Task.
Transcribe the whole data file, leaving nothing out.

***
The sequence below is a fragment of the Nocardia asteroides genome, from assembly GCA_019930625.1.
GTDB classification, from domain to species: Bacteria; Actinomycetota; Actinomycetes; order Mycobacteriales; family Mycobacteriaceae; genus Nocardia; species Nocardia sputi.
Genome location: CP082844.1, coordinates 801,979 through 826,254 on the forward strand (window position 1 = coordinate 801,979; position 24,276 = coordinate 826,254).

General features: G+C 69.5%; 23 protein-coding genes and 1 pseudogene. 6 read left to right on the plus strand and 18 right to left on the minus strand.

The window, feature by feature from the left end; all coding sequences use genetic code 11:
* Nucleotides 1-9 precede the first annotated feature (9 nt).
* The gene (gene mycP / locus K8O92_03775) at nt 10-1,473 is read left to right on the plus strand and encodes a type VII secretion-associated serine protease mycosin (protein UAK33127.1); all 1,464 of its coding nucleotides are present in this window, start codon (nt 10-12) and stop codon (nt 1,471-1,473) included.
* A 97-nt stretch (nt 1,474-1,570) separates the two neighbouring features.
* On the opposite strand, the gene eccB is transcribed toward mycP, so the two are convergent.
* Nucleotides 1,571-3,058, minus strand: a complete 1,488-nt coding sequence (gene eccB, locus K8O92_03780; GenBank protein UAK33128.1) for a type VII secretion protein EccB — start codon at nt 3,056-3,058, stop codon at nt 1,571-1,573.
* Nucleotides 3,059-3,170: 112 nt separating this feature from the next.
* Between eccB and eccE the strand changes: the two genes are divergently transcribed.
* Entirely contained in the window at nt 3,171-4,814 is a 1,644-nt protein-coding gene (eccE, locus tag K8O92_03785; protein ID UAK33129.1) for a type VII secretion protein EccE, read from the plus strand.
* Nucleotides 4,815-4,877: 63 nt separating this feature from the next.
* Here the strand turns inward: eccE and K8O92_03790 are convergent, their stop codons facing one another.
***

The sequence below is a fragment of the Nocardia asteroides genome, from assembly GCA_019930625.1.
GTDB classification, from domain to species: Bacteria; Actinomycetota; Actinomycetes; order Mycobacteriales; family Mycobacteriaceae; genus Nocardia; species Nocardia sputi.
Genome location: CP082844.1, coordinates 801,979 through 826,254 on the forward strand (window position 1 = coordinate 801,979; position 24,276 = coordinate 826,254).

General features: G+C 69.5%; 23 protein-coding genes and 1 pseudogene. 6 read left to right on the plus strand and 18 right to left on the minus strand.

The window, feature by feature from the left end; all coding sequences use genetic code 11:
* Nucleotides 1-9 precede the first annotated feature (9 nt).
* The gene (gene mycP / locus K8O92_03775) at nt 10-1,473 is read left to right on the plus strand and encodes a type VII secretion-associated serine protease mycosin (protein UAK33127.1); all 1,464 of its coding nucleotides are present in this window, start codon (nt 10-12) and stop codon (nt 1,471-1,473) included.
* A 97-nt stretch (nt 1,474-1,570) separates the two neighbouring features.
* On the opposite strand, the gene eccB is transcribed toward mycP, so the two are convergent.
* Nucleotides 1,571-3,058, minus strand: a complete 1,488-nt coding sequence (gene eccB, locus K8O92_03780; GenBank protein UAK33128.1) for a type VII secretion protein EccB — start codon at nt 3,056-3,058, stop codon at nt 1,571-1,573.
* Nucleotides 3,059-3,170: 112 nt separating this feature from the next.
* Between eccB and eccE the strand changes: the two genes are divergently transcribed.
* Entirely contained in the window at nt 3,171-4,814 is a 1,644-nt protein-coding gene (eccE, locus tag K8O92_03785; protein ID UAK33129.1) for a type VII secretion protein EccE, read from the plus strand.
* Nucleotides 4,815-4,877: 63 nt separating this feature from the next.
* Here the strand turns inward: eccE and K8O92_03790 are convergent, their stop codons facing one another.